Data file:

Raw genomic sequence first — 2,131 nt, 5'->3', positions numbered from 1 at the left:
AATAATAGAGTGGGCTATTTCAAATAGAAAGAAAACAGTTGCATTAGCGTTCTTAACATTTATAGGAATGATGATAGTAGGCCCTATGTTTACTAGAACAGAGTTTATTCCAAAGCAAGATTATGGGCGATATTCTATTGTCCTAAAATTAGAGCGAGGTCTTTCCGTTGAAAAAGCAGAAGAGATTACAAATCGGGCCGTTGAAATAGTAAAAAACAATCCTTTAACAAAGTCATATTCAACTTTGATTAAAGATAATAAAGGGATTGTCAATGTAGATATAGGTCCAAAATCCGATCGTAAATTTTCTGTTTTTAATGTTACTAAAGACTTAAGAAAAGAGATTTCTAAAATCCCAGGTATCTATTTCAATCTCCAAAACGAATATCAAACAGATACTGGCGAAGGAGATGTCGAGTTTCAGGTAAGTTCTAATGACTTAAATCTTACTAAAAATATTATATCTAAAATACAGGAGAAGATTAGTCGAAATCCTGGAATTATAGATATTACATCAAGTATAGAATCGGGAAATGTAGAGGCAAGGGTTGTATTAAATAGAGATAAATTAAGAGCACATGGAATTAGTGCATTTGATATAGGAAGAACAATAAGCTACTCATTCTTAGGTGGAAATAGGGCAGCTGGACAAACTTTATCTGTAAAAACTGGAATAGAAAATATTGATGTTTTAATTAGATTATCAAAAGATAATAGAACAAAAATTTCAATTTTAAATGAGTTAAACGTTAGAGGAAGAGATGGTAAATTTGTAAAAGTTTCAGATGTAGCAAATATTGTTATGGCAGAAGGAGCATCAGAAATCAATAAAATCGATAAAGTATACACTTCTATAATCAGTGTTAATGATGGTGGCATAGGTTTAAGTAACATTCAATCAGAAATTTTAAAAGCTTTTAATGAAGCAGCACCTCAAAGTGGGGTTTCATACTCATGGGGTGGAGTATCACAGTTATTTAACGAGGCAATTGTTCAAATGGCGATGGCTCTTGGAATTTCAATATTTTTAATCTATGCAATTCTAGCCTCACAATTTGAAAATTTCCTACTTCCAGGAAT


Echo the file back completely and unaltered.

Raw genomic sequence first — 2,131 nt, 5'->3', positions numbered from 1 at the left:
AATAATAGAGTGGGCTATTTCAAATAGAAAGAAAACAGTTGCATTAGCGTTCTTAACATTTATAGGAATGATGATAGTAGGCCCTATGTTTACTAGAACAGAGTTTATTCCAAAGCAAGATTATGGGCGATATTCTATTGTCCTAAAATTAGAGCGAGGTCTTTCCGTTGAAAAAGCAGAAGAGATTACAAATCGGGCCGTTGAAATAGTAAAAAACAATCCTTTAACAAAGTCATATTCAACTTTGATTAAAGATAATAAAGGGATTGTCAATGTAGATATAGGTCCAAAATCCGATCGTAAATTTTCTGTTTTTAATGTTACTAAAGACTTAAGAAAAGAGATTTCTAAAATCCCAGGTATCTATTTCAATCTCCAAAACGAATATCAAACAGATACTGGCGAAGGAGATGTCGAGTTTCAGGTAAGTTCTAATGACTTAAATCTTACTAAAAATATTATATCTAAAATACAGGAGAAGATTAGTCGAAATCCTGGAATTATAGATATTACATCAAGTATAGAATCGGGAAATGTAGAGGCAAGGGTTGTATTAAATAGAGATAAATTAAGAGCACATGGAATTAGTGCATTTGATATAGGAAGAACAATAAGCTACTCATTCTTAGGTGGAAATAGGGCAGCTGGACAAACTTTATCTGTAAAAACTGGAATAGAAAATATTGATGTTTTAATTAGATTATCAAAAGATAATAGAACAAAAATTTCAATTTTAAATGAGTTAAACGTTAGAGGAAGAGATGGTAAATTTGTAAAAGTTTCAGATGTAGCAAATATTGTTATGGCAGAAGGAGCATCAGAAATCAATAAAATCGATAAAGTATACACTTCTATAATCAGTGTTAATGATGGTGGCATAGGTTTAAGTAACATTCAATCAGAAATTTTAAAAGCTTTTAATGAAGCAGCACCTCAAAGTGGGGTTTCATACTCATGGGGTGGAGTATCACAGTTATTTAACGAGGCAATTGTTCAAATGGCGATGGCTCTTGGAATTTCAATATTTTTAATCTATGCAATTCTAGCCTCACAATTTGAAAATTTCCTACTTCCAGGAAT